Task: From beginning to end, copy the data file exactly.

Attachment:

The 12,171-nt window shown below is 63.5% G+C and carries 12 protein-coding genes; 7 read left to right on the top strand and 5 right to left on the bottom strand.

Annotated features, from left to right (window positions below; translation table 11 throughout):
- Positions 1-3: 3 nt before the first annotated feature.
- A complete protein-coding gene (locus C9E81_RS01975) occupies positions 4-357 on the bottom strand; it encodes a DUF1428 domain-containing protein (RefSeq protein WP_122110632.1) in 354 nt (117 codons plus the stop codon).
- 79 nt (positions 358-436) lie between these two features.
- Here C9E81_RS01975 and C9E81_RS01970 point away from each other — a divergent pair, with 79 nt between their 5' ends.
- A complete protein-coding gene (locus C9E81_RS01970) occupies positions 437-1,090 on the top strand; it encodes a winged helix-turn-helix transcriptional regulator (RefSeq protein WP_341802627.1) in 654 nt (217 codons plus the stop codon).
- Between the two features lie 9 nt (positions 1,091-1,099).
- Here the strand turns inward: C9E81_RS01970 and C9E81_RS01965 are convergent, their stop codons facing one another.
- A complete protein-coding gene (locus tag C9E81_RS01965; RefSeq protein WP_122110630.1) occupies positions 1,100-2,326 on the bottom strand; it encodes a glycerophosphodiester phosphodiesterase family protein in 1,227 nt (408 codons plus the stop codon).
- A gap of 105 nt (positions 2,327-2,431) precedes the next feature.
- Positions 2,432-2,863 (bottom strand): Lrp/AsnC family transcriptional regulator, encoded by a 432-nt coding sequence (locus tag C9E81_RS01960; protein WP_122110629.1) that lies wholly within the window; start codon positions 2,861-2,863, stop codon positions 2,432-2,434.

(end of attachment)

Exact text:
The 12,171-nt window shown below is 63.5% G+C and carries 12 protein-coding genes; 7 read left to right on the top strand and 5 right to left on the bottom strand.

Annotated features, from left to right (window positions below; translation table 11 throughout):
- Positions 1-3: 3 nt before the first annotated feature.
- A complete protein-coding gene (locus C9E81_RS01975) occupies positions 4-357 on the bottom strand; it encodes a DUF1428 domain-containing protein (RefSeq protein WP_122110632.1) in 354 nt (117 codons plus the stop codon).
- 79 nt (positions 358-436) lie between these two features.
- Here C9E81_RS01975 and C9E81_RS01970 point away from each other — a divergent pair, with 79 nt between their 5' ends.
- A complete protein-coding gene (locus C9E81_RS01970) occupies positions 437-1,090 on the top strand; it encodes a winged helix-turn-helix transcriptional regulator (RefSeq protein WP_341802627.1) in 654 nt (217 codons plus the stop codon).
- Between the two features lie 9 nt (positions 1,091-1,099).
- Here the strand turns inward: C9E81_RS01970 and C9E81_RS01965 are convergent, their stop codons facing one another.
- A complete protein-coding gene (locus tag C9E81_RS01965; RefSeq protein WP_122110630.1) occupies positions 1,100-2,326 on the bottom strand; it encodes a glycerophosphodiester phosphodiesterase family protein in 1,227 nt (408 codons plus the stop codon).
- A gap of 105 nt (positions 2,327-2,431) precedes the next feature.
- Positions 2,432-2,863 (bottom strand): Lrp/AsnC family transcriptional regulator, encoded by a 432-nt coding sequence (locus tag C9E81_RS01960; protein WP_122110629.1) that lies wholly within the window; start codon positions 2,861-2,863, stop codon positions 2,432-2,434.